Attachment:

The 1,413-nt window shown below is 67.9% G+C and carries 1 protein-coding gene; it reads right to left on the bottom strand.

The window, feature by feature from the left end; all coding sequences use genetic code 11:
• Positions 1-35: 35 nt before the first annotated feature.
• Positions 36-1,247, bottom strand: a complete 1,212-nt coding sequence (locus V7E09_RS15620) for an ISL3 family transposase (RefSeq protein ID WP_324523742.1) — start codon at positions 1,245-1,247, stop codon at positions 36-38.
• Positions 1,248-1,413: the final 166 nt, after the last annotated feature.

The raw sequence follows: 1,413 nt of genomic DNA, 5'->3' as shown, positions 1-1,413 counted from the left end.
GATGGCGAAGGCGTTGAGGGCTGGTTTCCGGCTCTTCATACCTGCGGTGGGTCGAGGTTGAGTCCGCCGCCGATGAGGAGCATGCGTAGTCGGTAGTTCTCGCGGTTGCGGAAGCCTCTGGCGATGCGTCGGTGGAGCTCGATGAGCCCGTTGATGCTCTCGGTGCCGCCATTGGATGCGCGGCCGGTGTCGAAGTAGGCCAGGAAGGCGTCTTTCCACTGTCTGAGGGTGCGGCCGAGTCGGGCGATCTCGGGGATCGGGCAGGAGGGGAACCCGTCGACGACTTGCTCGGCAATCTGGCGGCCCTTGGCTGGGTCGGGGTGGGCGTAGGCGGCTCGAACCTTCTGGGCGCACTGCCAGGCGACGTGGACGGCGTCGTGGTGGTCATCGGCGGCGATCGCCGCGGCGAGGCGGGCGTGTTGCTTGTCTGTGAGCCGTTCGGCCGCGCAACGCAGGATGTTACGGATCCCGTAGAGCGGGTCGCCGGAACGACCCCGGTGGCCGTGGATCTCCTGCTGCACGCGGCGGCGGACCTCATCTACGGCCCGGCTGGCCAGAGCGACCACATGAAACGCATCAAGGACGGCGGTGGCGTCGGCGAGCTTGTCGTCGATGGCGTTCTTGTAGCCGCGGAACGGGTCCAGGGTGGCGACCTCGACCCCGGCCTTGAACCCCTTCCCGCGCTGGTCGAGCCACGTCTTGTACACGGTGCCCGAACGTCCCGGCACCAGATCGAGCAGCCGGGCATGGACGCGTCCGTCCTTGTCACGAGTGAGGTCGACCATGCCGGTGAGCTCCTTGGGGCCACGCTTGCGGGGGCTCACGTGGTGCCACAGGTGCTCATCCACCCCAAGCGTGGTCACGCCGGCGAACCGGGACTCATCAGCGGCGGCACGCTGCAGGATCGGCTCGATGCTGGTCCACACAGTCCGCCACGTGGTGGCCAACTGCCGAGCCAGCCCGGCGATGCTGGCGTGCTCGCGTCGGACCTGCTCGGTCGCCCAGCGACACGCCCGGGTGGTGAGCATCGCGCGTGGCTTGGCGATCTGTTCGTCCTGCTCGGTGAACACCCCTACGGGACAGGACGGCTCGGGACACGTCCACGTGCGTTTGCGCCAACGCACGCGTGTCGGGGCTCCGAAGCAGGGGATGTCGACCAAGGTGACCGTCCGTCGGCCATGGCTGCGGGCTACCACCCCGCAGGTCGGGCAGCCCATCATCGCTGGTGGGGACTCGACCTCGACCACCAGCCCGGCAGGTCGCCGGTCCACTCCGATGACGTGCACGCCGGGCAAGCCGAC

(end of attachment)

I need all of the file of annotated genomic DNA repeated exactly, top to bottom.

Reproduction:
The 1,413-nt window shown below is 67.9% G+C and carries 1 protein-coding gene; it reads right to left on the bottom strand.

The window, feature by feature from the left end; all coding sequences use genetic code 11:
• Positions 1-35: 35 nt before the first annotated feature.
• Positions 36-1,247, bottom strand: a complete 1,212-nt coding sequence (locus V7E09_RS15620) for an ISL3 family transposase (RefSeq protein ID WP_324523742.1) — start codon at positions 1,245-1,247, stop codon at positions 36-38.
• Positions 1,248-1,413: the final 166 nt, after the last annotated feature.

The raw sequence follows: 1,413 nt of genomic DNA, 5'->3' as shown, positions 1-1,413 counted from the left end.
GATGGCGAAGGCGTTGAGGGCTGGTTTCCGGCTCTTCATACCTGCGGTGGGTCGAGGTTGAGTCCGCCGCCGATGAGGAGCATGCGTAGTCGGTAGTTCTCGCGGTTGCGGAAGCCTCTGGCGATGCGTCGGTGGAGCTCGATGAGCCCGTTGATGCTCTCGGTGCCGCCATTGGATGCGCGGCCGGTGTCGAAGTAGGCCAGGAAGGCGTCTTTCCACTGTCTGAGGGTGCGGCCGAGTCGGGCGATCTCGGGGATCGGGCAGGAGGGGAACCCGTCGACGACTTGCTCGGCAATCTGGCGGCCCTTGGCTGGGTCGGGGTGGGCGTAGGCGGCTCGAACCTTCTGGGCGCACTGCCAGGCGACGTGGACGGCGTCGTGGTGGTCATCGGCGGCGATCGCCGCGGCGAGGCGGGCGTGTTGCTTGTCTGTGAGCCGTTCGGCCGCGCAACGCAGGATGTTACGGATCCCGTAGAGCGGGTCGCCGGAACGACCCCGGTGGCCGTGGATCTCCTGCTGCACGCGGCGGCGGACCTCATCTACGGCCCGGCTGGCCAGAGCGACCACATGAAACGCATCAAGGACGGCGGTGGCGTCGGCGAGCTTGTCGTCGATGGCGTTCTTGTAGCCGCGGAACGGGTCCAGGGTGGCGACCTCGACCCCGGCCTTGAACCCCTTCCCGCGCTGGTCGAGCCACGTCTTGTACACGGTGCCCGAACGTCCCGGCACCAGATCGAGCAGCCGGGCATGGACGCGTCCGTCCTTGTCACGAGTGAGGTCGACCATGCCGGTGAGCTCCTTGGGGCCACGCTTGCGGGGGCTCACGTGGTGCCACAGGTGCTCATCCACCCCAAGCGTGGTCACGCCGGCGAACCGGGACTCATCAGCGGCGGCACGCTGCAGGATCGGCTCGATGCTGGTCCACACAGTCCGCCACGTGGTGGCCAACTGCCGAGCCAGCCCGGCGATGCTGGCGTGCTCGCGTCGGACCTGCTCGGTCGCCCAGCGACACGCCCGGGTGGTGAGCATCGCGCGTGGCTTGGCGATCTGTTCGTCCTGCTCGGTGAACACCCCTACGGGACAGGACGGCTCGGGACACGTCCACGTGCGTTTGCGCCAACGCACGCGTGTCGGGGCTCCGAAGCAGGGGATGTCGACCAAGGTGACCGTCCGTCGGCCATGGCTGCGGGCTACCACCCCGCAGGTCGGGCAGCCCATCATCGCTGGTGGGGACTCGACCTCGACCACCAGCCCGGCAGGTCGCCGGTCCACTCCGATGACGTGCACGCCGGGCAAGCCGAC